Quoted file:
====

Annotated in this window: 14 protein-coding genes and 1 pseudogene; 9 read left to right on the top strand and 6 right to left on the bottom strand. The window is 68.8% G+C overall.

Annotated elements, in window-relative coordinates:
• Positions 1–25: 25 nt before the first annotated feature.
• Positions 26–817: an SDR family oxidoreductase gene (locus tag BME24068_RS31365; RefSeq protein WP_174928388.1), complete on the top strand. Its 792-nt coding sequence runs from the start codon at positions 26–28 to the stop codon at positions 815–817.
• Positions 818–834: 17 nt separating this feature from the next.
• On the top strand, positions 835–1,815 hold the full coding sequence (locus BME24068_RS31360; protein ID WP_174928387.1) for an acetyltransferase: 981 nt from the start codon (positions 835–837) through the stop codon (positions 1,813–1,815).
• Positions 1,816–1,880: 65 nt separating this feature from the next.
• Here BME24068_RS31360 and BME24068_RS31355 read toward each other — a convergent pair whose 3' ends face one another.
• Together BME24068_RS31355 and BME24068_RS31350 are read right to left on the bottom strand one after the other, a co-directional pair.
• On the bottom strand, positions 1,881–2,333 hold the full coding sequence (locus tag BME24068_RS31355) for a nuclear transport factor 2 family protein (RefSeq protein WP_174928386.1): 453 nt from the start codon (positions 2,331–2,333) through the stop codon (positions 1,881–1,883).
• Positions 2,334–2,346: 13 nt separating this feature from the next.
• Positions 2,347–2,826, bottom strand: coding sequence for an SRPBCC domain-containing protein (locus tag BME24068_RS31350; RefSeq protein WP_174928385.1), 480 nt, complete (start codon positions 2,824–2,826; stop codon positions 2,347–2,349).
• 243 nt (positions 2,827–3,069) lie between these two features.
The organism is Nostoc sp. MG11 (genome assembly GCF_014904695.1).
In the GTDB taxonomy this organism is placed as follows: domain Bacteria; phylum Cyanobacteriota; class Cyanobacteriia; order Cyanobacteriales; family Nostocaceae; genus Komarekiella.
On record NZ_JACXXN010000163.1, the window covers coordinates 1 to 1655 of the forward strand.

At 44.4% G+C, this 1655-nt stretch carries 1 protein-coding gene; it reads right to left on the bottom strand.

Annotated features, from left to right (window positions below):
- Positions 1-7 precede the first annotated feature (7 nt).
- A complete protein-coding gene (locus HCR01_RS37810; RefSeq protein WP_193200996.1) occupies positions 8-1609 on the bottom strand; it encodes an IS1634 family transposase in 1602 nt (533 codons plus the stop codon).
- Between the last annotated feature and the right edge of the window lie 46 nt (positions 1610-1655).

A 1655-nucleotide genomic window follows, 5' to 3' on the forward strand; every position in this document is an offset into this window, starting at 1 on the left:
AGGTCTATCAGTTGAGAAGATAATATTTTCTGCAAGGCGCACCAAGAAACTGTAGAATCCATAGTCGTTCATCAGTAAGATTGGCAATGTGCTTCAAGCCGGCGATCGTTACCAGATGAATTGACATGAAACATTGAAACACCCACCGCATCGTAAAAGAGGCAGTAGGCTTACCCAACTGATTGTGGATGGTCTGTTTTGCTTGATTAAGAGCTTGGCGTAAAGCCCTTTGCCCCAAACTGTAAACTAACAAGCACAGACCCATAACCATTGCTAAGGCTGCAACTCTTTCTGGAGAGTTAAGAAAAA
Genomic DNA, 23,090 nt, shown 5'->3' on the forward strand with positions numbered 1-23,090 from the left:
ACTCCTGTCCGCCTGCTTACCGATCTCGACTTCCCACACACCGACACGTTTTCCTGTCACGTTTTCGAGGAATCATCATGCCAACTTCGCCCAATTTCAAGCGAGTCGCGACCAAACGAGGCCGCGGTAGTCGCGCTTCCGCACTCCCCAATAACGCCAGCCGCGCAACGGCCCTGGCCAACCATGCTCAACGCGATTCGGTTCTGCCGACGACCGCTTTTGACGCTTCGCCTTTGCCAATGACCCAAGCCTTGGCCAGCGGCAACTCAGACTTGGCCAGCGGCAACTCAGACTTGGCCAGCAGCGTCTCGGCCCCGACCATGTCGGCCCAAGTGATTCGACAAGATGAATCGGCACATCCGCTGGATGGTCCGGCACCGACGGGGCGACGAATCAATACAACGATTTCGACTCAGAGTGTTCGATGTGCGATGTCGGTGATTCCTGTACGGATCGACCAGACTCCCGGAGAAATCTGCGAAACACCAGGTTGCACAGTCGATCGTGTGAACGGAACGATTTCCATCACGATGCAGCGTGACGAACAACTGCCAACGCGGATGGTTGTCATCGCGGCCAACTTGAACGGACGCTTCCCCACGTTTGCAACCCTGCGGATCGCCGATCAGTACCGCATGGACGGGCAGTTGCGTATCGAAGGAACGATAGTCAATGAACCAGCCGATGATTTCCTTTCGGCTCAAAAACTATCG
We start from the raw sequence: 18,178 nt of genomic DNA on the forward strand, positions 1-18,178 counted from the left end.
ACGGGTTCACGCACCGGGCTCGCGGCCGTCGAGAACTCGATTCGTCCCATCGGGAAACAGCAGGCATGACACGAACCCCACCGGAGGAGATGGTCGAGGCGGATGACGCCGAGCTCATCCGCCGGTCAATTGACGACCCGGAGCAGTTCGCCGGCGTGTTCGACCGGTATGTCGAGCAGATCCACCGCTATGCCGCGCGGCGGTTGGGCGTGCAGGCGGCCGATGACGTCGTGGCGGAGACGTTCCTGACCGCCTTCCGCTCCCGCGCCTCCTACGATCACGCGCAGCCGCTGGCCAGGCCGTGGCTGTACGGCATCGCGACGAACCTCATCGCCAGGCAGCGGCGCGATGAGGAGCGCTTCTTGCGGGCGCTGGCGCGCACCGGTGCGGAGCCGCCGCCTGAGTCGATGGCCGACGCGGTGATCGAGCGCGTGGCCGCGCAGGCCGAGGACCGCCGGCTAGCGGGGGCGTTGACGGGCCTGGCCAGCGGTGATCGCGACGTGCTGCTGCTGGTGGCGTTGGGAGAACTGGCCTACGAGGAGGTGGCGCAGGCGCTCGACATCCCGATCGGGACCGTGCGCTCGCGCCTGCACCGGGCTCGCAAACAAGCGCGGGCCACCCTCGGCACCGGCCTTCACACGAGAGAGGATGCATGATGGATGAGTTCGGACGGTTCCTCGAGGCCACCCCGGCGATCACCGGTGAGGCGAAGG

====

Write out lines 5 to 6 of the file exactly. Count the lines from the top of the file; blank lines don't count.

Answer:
• Positions 818–834: 17 nt separating this feature from the next.
• On the top strand, positions 835–1,815 hold the full coding sequence (locus BME24068_RS31360; protein ID WP_174928387.1) for an acetyltransferase: 981 nt from the start codon (positions 835–837) through the stop codon (positions 1,813–1,815).